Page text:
By Mark Mancini

On Aug. 18, Iceland held a funeral for the first glacier lost to climate change. The deceased party was Okjökull, a historic body of ice that covered 14.6 square miles (38 square kilometers) in the Icelandic Highlands at the turn of the 20th century. But its glory days are long gone. In 2014, having dwindled to less than 1/15 its former size, Okjökull lost its status as an official glacier.

Read More Show Less
Members of Chicago Democratic Socialists of America table at the Logan Square Farmers Market on Aug. 18. Alex Schwartz

By Alex Schwartz

Among the many vendors at the Logan Square Farmers Market on Aug. 18 sat three young people peddling neither organic vegetables, gourmet cheese nor handmade crafts. Instead, they offered liberation from capitalism.

Read More Show Less
Sponsored
StephanieFrey / iStock / Getty Images

By Lauren Panoff, MPH, RD

Muffins are a popular, sweet treat.

Read More Show Less
Hackney primary school students went to the Town Hall on May 24 in London after school to protest about the climate emergency. Jenny Matthews / In Pictures / Getty Images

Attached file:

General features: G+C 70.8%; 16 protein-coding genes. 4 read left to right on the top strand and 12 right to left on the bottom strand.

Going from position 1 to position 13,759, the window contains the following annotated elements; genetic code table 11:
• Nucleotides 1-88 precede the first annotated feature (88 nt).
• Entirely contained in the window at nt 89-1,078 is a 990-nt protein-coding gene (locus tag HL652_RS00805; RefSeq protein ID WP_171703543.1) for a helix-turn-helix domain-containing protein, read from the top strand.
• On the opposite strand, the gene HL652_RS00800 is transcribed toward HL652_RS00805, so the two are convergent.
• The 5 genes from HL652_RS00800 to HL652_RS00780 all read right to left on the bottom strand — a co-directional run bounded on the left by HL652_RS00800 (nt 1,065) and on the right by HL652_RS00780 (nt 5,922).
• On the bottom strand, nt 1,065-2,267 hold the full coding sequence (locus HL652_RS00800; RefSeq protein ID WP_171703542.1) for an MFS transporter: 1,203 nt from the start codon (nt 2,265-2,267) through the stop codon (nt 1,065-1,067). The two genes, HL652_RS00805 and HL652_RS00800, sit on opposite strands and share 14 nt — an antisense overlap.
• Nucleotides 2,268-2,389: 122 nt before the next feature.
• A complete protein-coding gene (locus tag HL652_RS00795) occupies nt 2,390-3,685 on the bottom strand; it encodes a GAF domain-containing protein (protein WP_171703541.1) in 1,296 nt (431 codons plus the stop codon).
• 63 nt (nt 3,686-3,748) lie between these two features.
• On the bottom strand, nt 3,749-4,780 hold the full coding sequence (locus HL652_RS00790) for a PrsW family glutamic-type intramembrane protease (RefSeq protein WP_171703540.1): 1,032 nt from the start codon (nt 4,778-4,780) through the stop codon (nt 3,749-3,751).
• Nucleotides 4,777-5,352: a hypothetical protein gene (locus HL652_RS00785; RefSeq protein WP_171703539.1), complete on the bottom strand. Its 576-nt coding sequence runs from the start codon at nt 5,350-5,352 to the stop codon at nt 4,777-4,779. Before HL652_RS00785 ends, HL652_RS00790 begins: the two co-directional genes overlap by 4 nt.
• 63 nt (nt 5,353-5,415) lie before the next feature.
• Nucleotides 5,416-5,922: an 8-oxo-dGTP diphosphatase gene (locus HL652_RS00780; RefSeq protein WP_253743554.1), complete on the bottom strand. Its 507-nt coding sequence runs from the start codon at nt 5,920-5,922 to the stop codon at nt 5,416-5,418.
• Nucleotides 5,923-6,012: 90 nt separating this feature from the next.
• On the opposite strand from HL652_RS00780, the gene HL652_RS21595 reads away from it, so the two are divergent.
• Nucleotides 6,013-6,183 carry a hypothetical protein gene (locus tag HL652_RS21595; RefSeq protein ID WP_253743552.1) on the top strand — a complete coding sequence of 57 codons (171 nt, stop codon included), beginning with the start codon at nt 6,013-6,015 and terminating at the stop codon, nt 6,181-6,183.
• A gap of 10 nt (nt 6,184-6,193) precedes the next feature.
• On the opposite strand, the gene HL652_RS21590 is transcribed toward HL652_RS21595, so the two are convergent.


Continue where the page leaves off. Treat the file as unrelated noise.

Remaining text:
By Caroline Hickman

Eco-anxiety is likely to affect more and more people as the climate destabilizes. Already, studies have found that 45 percent of children suffer lasting depression after surviving extreme weather and natural disasters. Some of that emotional turmoil must stem from confusion — why aren't adults doing more to stop climate change?

Read More Show Less
Myrtle warbler. Gillfoto / Flickr / CC BY-SA 2.0

Bird watching in the U.S. may be a lot harder than it once was, since bird populations are dropping off in droves, according to a new study.

Read More Show Less